Home Health & Wellness The Psychology of Pelvic Pain

The Psychology of Pelvic Pain

Published: Last updated:
Reading Time: 3 minutes

Pelvic pain is perhaps one of the most distressing forms of pain. It affects 1 in 7 women in the US, and up to 32% of women worldwide. Chronic pelvic pain can result after injury such as a fall, car accident, pregnancy, and childbirth. 

Some forms of cancer treatment and surgery in the pelvis, abdomen, or hip can also result in pelvic or vaginal pain. Pain can also result after emotional or physical trauma or abuse. 

Musculoskeletal pain in the pelvis can result from the muscles of the pelvic floor (the muscles that support the pelvic organs) subconsciously contracting to protect the body. 

While pain itself is an unpleasant phenomenon, pelvic pain can result in difficulty or inability to urinate, defecate, move freely, or engage in sexual intercourse

The physical and emotional side of pelvic pain in women

This dysfunction often results in fear surrounding these normal human functions, social withdrawal, strain on relationships, humiliation, shame, and feelings of hopelessness. 

Chronic pelvic pain is a curable condition; however many women experience years of misdiagnosis, or they are simply not taken seriously by their healthcare provider which leads to further feelings of hopelessness or frustration. 

Pelvic pain can be manifested in the soft tissue areas of the body that do not show up on medical tests or certain types of imaging including x-ray or CT scan. It is often a component of how the brain interprets various signals from the body or from the external environment. 

Body and the brain

For example, after a fall on slick ice a person may experience tailbone pain. The tailbone injury heals after eight weeks, and normal functioning resumes, however every time the ground becomes icy the individual may experience tailbone pain again. 

This phenomenon is often attributed to the notion that the brain perceives the ice to be a threat and sends a warning signal of pain due to the built association of ice with the experience of pain. 

This is not to say that pain is ‘all in one’s head’, and any healthcare provider insinuating that pain is merely a psychological experience should be avoided.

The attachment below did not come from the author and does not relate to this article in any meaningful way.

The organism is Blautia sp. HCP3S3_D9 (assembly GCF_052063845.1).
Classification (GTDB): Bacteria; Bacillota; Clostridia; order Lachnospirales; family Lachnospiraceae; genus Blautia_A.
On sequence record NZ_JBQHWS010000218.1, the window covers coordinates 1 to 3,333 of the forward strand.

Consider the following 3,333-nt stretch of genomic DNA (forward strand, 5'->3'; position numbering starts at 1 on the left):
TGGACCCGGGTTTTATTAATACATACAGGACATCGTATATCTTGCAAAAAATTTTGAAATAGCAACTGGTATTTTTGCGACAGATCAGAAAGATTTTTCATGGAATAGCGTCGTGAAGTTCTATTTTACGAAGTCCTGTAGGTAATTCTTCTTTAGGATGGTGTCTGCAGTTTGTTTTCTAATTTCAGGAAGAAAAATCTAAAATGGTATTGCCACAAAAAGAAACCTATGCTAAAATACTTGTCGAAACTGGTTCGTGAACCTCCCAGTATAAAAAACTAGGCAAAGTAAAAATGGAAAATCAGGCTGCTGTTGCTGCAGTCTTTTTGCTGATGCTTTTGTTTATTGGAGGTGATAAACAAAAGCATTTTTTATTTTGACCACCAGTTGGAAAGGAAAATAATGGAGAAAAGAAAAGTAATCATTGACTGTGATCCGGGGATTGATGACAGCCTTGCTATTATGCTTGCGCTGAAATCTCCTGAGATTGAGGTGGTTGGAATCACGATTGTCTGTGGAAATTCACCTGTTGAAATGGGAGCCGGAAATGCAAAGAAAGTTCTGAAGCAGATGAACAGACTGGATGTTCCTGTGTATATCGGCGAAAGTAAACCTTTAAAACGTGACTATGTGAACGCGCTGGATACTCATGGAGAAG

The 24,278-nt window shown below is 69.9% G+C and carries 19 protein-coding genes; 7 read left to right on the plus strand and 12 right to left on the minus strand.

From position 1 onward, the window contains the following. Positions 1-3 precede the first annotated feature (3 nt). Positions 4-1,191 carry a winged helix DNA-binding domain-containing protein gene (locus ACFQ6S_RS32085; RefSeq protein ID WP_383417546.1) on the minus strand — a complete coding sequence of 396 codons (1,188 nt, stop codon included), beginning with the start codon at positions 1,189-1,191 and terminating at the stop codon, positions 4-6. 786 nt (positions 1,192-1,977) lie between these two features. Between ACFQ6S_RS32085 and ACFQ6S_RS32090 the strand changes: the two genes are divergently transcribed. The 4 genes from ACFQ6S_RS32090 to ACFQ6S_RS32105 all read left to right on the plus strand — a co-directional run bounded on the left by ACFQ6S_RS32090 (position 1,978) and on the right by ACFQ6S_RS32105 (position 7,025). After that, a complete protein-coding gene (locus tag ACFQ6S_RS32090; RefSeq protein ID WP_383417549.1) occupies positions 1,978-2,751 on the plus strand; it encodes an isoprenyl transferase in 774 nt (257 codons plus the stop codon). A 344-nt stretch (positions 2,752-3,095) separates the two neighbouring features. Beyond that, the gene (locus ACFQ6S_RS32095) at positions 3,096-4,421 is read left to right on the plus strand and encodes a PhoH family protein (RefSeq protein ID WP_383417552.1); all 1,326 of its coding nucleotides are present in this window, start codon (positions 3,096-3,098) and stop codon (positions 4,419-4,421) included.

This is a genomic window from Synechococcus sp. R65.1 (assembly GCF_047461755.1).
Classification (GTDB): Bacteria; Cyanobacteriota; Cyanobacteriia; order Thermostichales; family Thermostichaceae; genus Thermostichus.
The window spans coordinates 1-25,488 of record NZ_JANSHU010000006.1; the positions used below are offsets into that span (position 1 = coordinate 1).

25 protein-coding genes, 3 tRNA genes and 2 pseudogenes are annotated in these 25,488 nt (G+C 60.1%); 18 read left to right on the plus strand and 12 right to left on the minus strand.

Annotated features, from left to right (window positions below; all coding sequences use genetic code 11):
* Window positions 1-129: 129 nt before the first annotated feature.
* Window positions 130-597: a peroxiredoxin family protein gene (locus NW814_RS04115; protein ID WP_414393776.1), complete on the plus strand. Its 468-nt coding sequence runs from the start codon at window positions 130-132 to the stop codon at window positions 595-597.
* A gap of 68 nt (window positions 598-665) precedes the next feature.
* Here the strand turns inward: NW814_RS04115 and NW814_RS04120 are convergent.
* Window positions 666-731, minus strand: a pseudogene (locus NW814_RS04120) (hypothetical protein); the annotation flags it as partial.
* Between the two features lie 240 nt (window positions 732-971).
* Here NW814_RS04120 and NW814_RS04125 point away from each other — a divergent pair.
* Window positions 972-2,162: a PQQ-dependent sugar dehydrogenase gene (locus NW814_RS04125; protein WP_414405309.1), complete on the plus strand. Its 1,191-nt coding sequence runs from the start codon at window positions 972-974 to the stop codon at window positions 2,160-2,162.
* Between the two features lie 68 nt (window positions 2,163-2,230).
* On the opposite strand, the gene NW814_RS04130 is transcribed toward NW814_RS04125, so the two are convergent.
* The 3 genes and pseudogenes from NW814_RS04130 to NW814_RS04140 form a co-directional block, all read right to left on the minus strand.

For example, upon reporting pain during sex to a provider, it is not uncommon for women to be told to ‘just relax’, ‘try having a glass of wine’, ‘light a candle’, or seek relationship counselling, without fully investigating the cause of the pelvic pain. 

The body and brain must both be re-educated on how to coordinate the muscles to promote well-being and to resolve pain. 

Common conditions that cause pelvic pain

A common condition associated with pain around the vagina is referred to as vaginismus. Vaginismus is the experience of vaginal tightness that causes pain, burning, cramping, spasms, and difficulty or inability to receive vaginal penetration. 

Women who experience vaginismus may also experience fear, general anxiety, avoidance of certain activities including sex. They often develop protective guarding of the pelvic region by contracting the pelvic floor muscles. 

These protective behaviours may include muscular guarding or clenching of the muscles in the pelvic floor, buttocks, hips, thighs, neck, chest, and shoulders. While healthcare providers may do certain tests and procedures such as ultrasounds or lab testing to rule out disease, these tests will come back negative in women with vaginismus. 

Women with vaginismus don’t intentionally tighten or restrict the muscles, rather it is a reflexive response. This makes penetration difficult or impossible. 

When intercourse is attempted, it can feel like a partner is crashing into a brick wall causing extreme pain, frustration, and sadness for both partners. Friction within the relationship is commonly experienced in couples with this issue. 

Counselling and therapy (marital, couples, or sex) are highly recommended. By participating in both the physical and psychological components of training, while simultaneously receiving support from a counsellor or therapist, individuals or couples can learn new skills to support each other. 

Often, a male partner simply does not know how to best support his female partner when pain is involved, which can lead to further distress for both partners. 

The good news is that with practice and support from a team of professionals, pelvic pain is condition that is curable. Retraining the muscles to relax takes time and patience, but eventually, goals are met and a better quality of life is achieved.


Image credit: Pixabay

Dr Amanda Olson is certified as an advanced pelvic floor practitioner (CAPP-PF) by the American Physical Therapy Association and the Herman and Wallace Pelvic Institute (PRPC). 

© Copyright 2014–2034 Psychreg Ltd